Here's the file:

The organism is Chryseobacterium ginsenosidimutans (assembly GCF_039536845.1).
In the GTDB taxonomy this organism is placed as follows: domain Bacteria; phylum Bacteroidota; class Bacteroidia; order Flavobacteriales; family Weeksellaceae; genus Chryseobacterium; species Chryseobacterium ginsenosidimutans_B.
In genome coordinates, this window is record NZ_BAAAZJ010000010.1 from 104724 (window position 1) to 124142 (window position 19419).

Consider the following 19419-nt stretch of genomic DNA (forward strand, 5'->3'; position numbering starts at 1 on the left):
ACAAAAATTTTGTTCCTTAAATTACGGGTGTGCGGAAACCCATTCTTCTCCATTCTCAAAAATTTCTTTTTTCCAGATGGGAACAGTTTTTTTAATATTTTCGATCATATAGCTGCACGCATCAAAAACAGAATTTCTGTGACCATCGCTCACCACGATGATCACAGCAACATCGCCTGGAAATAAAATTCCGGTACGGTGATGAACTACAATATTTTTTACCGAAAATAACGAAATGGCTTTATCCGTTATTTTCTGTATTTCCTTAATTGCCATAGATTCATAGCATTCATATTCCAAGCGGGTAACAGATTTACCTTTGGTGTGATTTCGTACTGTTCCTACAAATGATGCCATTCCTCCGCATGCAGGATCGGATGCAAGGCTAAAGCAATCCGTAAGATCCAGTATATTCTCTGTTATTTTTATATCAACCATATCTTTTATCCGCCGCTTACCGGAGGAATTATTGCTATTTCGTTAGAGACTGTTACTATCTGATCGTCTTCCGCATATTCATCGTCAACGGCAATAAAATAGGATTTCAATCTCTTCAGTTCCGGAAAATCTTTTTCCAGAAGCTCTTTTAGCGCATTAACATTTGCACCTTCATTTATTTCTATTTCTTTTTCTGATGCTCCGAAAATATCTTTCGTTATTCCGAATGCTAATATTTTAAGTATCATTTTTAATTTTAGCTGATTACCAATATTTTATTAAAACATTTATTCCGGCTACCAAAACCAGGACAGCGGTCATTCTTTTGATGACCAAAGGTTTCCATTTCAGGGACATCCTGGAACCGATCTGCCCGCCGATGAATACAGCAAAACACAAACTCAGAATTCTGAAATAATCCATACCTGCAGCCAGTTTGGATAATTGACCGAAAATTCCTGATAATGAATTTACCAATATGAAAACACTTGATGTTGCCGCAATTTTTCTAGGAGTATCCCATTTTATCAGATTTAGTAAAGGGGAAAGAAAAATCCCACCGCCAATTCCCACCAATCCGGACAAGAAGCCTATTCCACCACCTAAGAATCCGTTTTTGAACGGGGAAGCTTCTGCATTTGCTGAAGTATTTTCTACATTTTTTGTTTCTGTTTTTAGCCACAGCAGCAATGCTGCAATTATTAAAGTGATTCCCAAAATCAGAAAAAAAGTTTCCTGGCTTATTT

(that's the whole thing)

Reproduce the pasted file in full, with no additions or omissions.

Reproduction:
The organism is Chryseobacterium ginsenosidimutans (assembly GCF_039536845.1).
In the GTDB taxonomy this organism is placed as follows: domain Bacteria; phylum Bacteroidota; class Bacteroidia; order Flavobacteriales; family Weeksellaceae; genus Chryseobacterium; species Chryseobacterium ginsenosidimutans_B.
In genome coordinates, this window is record NZ_BAAAZJ010000010.1 from 104724 (window position 1) to 124142 (window position 19419).

Consider the following 19419-nt stretch of genomic DNA (forward strand, 5'->3'; position numbering starts at 1 on the left):
ACAAAAATTTTGTTCCTTAAATTACGGGTGTGCGGAAACCCATTCTTCTCCATTCTCAAAAATTTCTTTTTTCCAGATGGGAACAGTTTTTTTAATATTTTCGATCATATAGCTGCACGCATCAAAAACAGAATTTCTGTGACCATCGCTCACCACGATGATCACAGCAACATCGCCTGGAAATAAAATTCCGGTACGGTGATGAACTACAATATTTTTTACCGAAAATAACGAAATGGCTTTATCCGTTATTTTCTGTATTTCCTTAATTGCCATAGATTCATAGCATTCATATTCCAAGCGGGTAACAGATTTACCTTTGGTGTGATTTCGTACTGTTCCTACAAATGATGCCATTCCTCCGCATGCAGGATCGGATGCAAGGCTAAAGCAATCCGTAAGATCCAGTATATTCTCTGTTATTTTTATATCAACCATATCTTTTATCCGCCGCTTACCGGAGGAATTATTGCTATTTCGTTAGAGACTGTTACTATCTGATCGTCTTCCGCATATTCATCGTCAACGGCAATAAAATAGGATTTCAATCTCTTCAGTTCCGGAAAATCTTTTTCCAGAAGCTCTTTTAGCGCATTAACATTTGCACCTTCATTTATTTCTATTTCTTTTTCTGATGCTCCGAAAATATCTTTCGTTATTCCGAATGCTAATATTTTAAGTATCATTTTTAATTTTAGCTGATTACCAATATTTTATTAAAACATTTATTCCGGCTACCAAAACCAGGACAGCGGTCATTCTTTTGATGACCAAAGGTTTCCATTTCAGGGACATCCTGGAACCGATCTGCCCGCCGATGAATACAGCAAAACACAAACTCAGAATTCTGAAATAATCCATACCTGCAGCCAGTTTGGATAATTGACCGAAAATTCCTGATAATGAATTTACCAATATGAAAACACTTGATGTTGCCGCAATTTTTCTAGGAGTATCCCATTTTATCAGATTTAGTAAAGGGGAAAGAAAAATCCCACCGCCAATTCCCACCAATCCGGACAAGAAGCCTATTCCACCACCTAAGAATCCGTTTTTGAACGGGGAAGCTTCTGCATTTGCTGAAGTATTTTCTACATTTTTTGTTTCTGTTTTTAGCCACAGCAGCAATGCTGCAATTATTAAAGTGATTCCCAAAATCAGAAAAAAAGTTTCCTGGCTTATTT